He was subsequently accused of “economic crimes” and sentenced to four years in jail for “extortion.” “I think he touched a raw nerve,” Jiao Xia told Radio Free Asia during an interview in 2012.
That was an understatement.
Incarcerated in Tengzhou’s jail, Qi Chonghuai wrote an article about the mistreatment of prisoners in the underground mineshaft where he worked. Although the article was confiscated, it later found its way out of prison and circulated online.
Beaten, exhausted by forced labor, and ailing, he nevertheless vowed to continue his work upon his release. But city officials came to interrogate him, and instead of going free as he expected in June 2011, he was retried summarily on the same charges. His sentence was then extended by an additional eight years for a total of 12.
One of Qi Chonghuai’s lawyers, Wang Quanzhang, told Radio Free Asia in November 2012: “The earlier stage of this case was a public authority retaliating against a whistleblower. The later stage was individual local leaders getting revenge on Qi Chonghuai.”
As in the cases of other activists, lawyers, and journalists who fall under the wrath of corrupt officials or simply run afoul of the official Party line, wives are often left behind to fend for their families, to organize their husbands’ defenses, and to speak up. Some show themselves to be adept at this, but others are unprepared for the challenge.
Years after her husband’s arrest, Jiao Xia is still shaken. “They broke down the door and took him away,” she says, recalling his arrest. “I can’t bear to think of it. As soon as I think about it I get frightened.”
As her husband’s ordeal dragged on, with bruises and scars noticeable on his body at each one of her visits, Jiao Xia could barely make ends meet and worked two jobs to care for their teenage children, a boy and a girl.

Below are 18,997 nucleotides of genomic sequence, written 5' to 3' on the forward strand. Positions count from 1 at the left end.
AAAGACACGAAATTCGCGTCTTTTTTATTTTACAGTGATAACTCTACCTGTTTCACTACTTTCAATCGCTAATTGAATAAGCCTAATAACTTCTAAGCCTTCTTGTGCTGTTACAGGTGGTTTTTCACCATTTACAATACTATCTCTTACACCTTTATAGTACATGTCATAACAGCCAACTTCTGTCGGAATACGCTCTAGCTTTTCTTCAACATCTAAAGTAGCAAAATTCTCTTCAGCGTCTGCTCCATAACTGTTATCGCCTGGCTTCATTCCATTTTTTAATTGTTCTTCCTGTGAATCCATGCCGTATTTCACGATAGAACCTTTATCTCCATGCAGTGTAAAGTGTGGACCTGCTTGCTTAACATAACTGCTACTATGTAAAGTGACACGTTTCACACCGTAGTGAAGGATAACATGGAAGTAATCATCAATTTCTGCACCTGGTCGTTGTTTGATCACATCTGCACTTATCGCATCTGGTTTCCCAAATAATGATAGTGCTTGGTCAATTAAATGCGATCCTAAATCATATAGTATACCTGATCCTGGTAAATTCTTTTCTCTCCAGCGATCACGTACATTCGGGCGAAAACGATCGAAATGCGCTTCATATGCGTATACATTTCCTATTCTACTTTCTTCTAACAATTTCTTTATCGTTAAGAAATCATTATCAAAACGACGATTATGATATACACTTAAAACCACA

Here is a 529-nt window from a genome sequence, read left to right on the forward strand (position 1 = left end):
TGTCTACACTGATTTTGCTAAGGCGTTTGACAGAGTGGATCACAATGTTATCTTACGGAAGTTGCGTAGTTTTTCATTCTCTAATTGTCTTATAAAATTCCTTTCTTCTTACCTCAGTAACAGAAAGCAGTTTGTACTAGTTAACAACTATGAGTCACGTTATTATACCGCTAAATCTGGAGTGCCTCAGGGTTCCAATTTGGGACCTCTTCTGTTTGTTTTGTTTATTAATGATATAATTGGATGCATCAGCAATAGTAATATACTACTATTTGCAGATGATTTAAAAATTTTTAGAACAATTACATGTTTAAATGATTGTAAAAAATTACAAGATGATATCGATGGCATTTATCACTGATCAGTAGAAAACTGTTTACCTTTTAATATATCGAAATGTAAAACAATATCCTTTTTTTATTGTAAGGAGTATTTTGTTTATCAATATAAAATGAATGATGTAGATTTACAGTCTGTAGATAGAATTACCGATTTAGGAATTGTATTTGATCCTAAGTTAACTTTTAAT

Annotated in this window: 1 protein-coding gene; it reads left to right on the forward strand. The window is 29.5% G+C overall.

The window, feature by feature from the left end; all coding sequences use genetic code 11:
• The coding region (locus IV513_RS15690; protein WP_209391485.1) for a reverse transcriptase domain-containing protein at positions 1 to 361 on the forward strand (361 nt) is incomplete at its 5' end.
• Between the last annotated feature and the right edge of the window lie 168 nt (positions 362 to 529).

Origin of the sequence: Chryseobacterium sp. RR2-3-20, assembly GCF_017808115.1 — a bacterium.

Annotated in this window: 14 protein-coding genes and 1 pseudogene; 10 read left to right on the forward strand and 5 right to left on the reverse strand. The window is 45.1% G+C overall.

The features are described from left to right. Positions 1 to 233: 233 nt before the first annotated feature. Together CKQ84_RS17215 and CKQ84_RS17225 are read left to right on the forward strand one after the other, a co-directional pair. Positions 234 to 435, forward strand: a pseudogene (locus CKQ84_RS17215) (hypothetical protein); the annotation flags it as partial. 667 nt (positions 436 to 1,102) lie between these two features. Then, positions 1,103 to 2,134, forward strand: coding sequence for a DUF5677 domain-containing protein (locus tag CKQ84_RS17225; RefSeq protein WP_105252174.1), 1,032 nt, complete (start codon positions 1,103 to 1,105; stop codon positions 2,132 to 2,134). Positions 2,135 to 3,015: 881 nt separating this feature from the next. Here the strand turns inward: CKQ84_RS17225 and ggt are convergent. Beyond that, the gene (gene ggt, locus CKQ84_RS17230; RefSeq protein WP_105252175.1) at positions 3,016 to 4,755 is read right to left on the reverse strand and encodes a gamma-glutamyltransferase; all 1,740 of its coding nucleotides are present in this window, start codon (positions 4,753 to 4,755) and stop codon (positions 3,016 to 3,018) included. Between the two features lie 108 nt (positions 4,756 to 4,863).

She also struggled to find lawyers willing to represent her husband and continued to speak up about her husband’s case, taking calls from journalists from China and abroad. “My husband isn’t the only journalist to be jailed in China,” she told RFA in December 2012. “Everyone can see the dark side of China, and my husband’s detention... is proof of it.”
But she couldn’t seem to find a way out. “Everyone knows what you say when the media interviews you,” her husband told her during one of her visits. Authorities said: “Tell your wife to shut up. If she makes irresponsible remarks, it won’t be good for you.”
Unexpectedly, she did receive some financial support from acquaintances, some of them anonymous, until deposits on her bank account were blocked.
Jiao Xia and Qi Chonghuai had been married for 17 years, but Qi one day told his wife to divorce him. “I haven’t divorced you. How can you divorce me?” was her indignant reply. “What have I done wrong to make you want to divorce me?”
Finally, her brother-in-law convinced her that this was the only way her husband could still attempt to shield his family from the retaliations unleashed against him.
Qi Chonghuai and Jiao Xia officially divorced in 2013.
Jiao Xia had dizzy spells, and her eyesight became impaired. She also suffered for a time from insomnia and depression.
“I fought for him, for my husband's innocence. I didn't do enough, but I think there’s still time.”
In June 2008, Qi Chonghuai was honored in Washington D.C. by the National Press Club with its John Aubuchon Press Freedom Award for his efforts to reveal corruption.
And in December 2012, Qi was among the recipients of cash grants named for the American playwright Lillian Hellman and her longtime companion, the novelist Dashiell Hammett, that were awarded to writers who have been targets of political persecution or human rights abuses.
Jiao Xia was able to receive the cash award on his behalf.
Qi Chonghuai ‘s name last appeared in the news on April 28, 2014, when a U.S. State Department spokeswoman urged China to respect freedom of the press.
And Jiao Xia hasn’t given up. In an interview with RFA in 2012, she expressed a new determination: “I’m not afraid of difficulties anymore, and I’m no longer weak,” she said.
“I fought for him, for my husband’s innocence. I didn’t do enough, but I think there’s still time.”